Project description:The EphA2 receptor and its ephrin-A1 ligand form a key cell communication system, which has been found overexpressed in many cancer types and involved in tumor growth. Recent medicinal chemistry efforts have identified bile acid derivatives as low micromolar binders of the EphA2 receptor. However, these compounds suffer from poor physicochemical properties, hampering their use in vivo. The identification of compounds able to disrupt the EphA2-ephrin-A1 complex lacking the bile acid scaffold may lead to new pharmacological tools suitable for in vivo studies. To identify the most promising virtual screening (VS) protocol aimed at finding novel EphA2 antagonists, we investigated the ability of both ligand-based and structure-based approaches to retrieve known EphA2 antagonists from libraries of decoys with similar molecular properties. While ligand-based VSs were conducted using UniPR129 and ephrin-A1 ligand as reference structures, structure-based VSs were performed with Glide, using the X-ray structure of the EphA2 receptor/ephrin-A1 complex. A comparison of enrichment factors showed that ligand-based approaches outperformed the structure-based ones, suggesting ligand-based methods using the G-H loop of ephrin-A1 ligand as template as the most promising protocols to search for novel EphA2 antagonists.
Project description:The EphA2 receptor tyrosine kinase is overexpressed in a number of malignancies and is activated by ephrin ligands, most commonly by ephrin-A1. The crystal structure of the ligand-receptor complex revealed a glycosylation on the Asn-26 of ephrin-A1. Here we report for the first time the significance of the glycosylation in the biology of EphA2 and ephrin-A1. Ephrin-A1 was enzymatically deglycosylated, and its activity was evaluated in several assays using glioblastoma (GBM) cells and recombinant EphA2. We found that deglycosylated ephrin-A1 does not efficiently induce EphA2 receptor internalization and degradation, and does not activate the downstream signaling pathways involved in cell migration and proliferation. Data obtained by surface plasmon resonance confirms that deglycosylated ephrin-A1 does not bind EphA2 with high affinity. Mutations in the glycosylation site on ephrin-A1 result in protein aggregation and mislocalization. Analysis of Eph/ephrin crystal structures reveals an interaction between the ligand's carbohydrates and two residues of EphA2: Asp-78 and Lys-136. These findings suggest that the glycosylation on ephrin-A1 plays a critical role in the binding and activation of the EphA2 receptor.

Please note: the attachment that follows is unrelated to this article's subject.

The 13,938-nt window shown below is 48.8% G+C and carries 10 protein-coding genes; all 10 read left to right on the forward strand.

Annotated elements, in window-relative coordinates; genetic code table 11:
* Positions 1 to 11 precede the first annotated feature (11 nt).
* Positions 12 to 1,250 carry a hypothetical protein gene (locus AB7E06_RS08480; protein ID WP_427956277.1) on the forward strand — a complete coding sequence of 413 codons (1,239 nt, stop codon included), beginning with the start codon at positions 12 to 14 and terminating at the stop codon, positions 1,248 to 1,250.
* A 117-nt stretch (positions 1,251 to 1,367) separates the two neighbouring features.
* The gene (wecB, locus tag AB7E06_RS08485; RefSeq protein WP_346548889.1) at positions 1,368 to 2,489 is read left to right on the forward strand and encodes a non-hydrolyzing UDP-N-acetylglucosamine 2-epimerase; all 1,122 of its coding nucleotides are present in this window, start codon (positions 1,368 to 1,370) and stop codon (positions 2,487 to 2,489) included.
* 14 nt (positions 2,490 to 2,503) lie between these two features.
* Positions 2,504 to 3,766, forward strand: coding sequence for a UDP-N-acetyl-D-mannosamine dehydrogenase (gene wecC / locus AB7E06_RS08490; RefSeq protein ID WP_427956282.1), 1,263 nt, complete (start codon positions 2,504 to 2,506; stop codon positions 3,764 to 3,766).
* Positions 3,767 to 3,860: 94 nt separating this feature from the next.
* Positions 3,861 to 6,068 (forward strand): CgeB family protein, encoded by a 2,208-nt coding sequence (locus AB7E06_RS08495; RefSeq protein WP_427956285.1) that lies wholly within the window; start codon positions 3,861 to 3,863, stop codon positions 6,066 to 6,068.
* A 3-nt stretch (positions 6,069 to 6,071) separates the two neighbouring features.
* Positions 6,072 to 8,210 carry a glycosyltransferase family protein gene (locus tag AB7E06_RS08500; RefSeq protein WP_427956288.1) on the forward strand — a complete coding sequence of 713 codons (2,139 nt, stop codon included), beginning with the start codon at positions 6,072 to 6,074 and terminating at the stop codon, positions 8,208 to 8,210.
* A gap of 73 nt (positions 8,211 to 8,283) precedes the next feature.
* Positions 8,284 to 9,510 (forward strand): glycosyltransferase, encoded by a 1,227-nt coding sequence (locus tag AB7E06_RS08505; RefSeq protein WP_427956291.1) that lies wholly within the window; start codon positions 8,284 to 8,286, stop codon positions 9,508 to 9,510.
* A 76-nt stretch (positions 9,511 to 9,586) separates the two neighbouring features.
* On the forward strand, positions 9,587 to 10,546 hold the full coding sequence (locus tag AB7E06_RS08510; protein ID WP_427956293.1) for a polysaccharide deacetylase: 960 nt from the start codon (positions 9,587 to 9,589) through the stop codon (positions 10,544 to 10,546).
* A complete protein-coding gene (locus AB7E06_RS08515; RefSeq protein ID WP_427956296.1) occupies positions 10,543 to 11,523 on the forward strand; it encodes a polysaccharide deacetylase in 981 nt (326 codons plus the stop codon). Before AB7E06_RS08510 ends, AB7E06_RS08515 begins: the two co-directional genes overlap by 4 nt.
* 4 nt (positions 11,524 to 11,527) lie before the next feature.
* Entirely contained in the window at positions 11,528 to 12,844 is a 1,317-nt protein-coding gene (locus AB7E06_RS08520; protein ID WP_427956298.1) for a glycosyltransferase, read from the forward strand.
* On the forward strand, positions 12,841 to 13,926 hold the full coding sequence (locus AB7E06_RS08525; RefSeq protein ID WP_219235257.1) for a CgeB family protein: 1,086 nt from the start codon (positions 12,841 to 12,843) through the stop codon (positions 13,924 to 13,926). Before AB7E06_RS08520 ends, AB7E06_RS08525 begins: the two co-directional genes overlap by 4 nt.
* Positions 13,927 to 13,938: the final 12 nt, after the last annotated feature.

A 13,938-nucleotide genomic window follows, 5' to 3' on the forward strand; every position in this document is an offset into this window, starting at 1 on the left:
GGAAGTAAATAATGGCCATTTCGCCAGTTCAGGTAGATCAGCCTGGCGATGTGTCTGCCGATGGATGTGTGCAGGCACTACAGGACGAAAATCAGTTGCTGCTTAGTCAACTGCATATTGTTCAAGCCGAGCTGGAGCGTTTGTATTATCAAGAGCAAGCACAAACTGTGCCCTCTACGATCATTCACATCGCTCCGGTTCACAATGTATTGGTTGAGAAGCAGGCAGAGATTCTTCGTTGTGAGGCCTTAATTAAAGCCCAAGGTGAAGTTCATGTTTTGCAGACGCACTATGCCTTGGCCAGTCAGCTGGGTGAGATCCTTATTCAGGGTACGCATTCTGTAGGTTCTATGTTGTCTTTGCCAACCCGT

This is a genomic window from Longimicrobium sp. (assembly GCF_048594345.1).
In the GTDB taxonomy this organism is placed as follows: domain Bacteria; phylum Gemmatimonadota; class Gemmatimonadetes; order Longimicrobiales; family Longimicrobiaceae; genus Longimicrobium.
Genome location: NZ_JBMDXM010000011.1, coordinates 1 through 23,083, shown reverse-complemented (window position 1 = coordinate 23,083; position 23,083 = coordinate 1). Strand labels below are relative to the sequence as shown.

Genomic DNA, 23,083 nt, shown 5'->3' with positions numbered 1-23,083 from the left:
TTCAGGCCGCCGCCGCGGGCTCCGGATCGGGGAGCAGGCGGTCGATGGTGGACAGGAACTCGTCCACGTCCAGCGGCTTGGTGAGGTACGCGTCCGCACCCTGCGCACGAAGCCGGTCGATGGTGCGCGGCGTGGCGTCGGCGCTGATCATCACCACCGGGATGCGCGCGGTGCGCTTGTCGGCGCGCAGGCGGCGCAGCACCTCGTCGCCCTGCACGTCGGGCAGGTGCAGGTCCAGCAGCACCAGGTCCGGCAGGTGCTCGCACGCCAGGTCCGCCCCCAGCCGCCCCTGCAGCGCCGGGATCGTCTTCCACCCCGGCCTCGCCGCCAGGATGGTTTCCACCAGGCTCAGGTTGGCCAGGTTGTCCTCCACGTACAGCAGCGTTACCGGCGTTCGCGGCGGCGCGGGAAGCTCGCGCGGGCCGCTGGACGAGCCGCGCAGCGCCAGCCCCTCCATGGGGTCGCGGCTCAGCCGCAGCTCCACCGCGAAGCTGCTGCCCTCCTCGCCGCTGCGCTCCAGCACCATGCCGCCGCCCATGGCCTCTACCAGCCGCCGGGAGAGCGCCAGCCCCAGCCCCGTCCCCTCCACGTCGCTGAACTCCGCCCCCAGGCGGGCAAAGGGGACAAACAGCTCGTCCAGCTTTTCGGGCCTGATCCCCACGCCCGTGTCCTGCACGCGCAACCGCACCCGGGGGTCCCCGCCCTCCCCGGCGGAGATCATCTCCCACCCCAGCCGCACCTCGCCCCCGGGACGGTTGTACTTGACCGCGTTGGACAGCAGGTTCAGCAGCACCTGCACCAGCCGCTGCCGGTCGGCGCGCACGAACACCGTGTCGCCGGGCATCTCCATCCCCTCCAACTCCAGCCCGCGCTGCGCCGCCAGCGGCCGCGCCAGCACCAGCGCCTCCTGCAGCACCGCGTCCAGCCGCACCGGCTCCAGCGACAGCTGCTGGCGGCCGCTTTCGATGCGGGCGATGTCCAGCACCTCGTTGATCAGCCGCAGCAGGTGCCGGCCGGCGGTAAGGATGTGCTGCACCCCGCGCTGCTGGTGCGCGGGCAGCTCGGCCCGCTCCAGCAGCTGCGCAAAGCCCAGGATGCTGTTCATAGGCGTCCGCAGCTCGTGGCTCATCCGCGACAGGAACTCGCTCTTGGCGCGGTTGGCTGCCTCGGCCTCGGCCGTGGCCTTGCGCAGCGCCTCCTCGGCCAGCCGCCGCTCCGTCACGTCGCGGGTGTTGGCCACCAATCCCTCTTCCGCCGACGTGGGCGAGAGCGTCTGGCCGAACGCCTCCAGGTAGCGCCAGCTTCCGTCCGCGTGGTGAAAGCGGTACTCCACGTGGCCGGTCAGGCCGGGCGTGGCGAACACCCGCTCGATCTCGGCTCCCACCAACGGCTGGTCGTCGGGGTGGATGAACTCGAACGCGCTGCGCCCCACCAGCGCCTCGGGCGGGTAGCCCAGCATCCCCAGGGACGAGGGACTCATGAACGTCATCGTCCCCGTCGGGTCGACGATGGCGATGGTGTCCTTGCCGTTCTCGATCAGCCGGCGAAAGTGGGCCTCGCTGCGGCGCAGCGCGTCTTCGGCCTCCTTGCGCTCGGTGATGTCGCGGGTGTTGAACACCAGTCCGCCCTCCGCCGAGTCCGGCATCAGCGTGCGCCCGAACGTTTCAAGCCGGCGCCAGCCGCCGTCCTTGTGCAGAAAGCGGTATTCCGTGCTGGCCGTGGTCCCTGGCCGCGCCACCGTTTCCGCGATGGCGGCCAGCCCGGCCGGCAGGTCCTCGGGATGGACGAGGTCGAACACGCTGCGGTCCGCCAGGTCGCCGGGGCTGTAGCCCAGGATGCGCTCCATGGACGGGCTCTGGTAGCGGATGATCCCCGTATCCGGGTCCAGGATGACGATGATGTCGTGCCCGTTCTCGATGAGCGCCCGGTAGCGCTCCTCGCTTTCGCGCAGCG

Project description:Eph/ephrin signaling proteins are present in the corneal epithelium, where their function remains unknown. The authors examined the role of the EphA2 receptor and ephrin-A1 ligand in human corneal epithelial cell migration.Immunohistochemical analysis of EphA2 and ephrin-A1 in healthy and diabetic corneas was performed in concert with linear scratch wound healing studies in primary and telomerase-immortalized human corneal epithelial cells. Corneal epithelial cells were exposed to a soluble ephrin-A1-Fc peptide mimetic that targets EphA2 to trigger receptor phosphorylation and subsequent downregulation. Genetic modulation of EphA2 and ephrin-A1 levels was combined with manipulation of Erk1/2 or Akt signaling during wound healing.EphA2 was immunolocalized to human corneal epithelial cells in vivo and in vitro. Ephrin-A1 ligand targeting of EphA2 restricted the ability of corneal epithelial cells to seal linear scratch wounds in a manner that was associated with a transient reduction in Erk1/2 and Akt activation state. Ephrin-A1-Fc treatment delayed wound healing independently of Mek-Erk1/2 signaling but was no longer capable of restricting migration after pharmacologic blockade of the PI3K-Akt pathway. Interestingly, ephrin-A1 immunoreactivity was increased in the corneal epithelia of diabetic individuals, mice maintained on a high-fat diet, or cultured corneal epithelial cells exposed to high glucose, which exhibit impaired Akt signaling and slower wound healing responses.EphA2 attenuates corneal epithelial cell migration when stimulated by ephrin-A1 ligand in a manner that involves the suppression of Akt. Elevated levels of ephrin-A1 may contribute to diabetic keratopathies by persistently engaging EphA2 and prohibiting Akt-dependent corneal epithelial repair processes.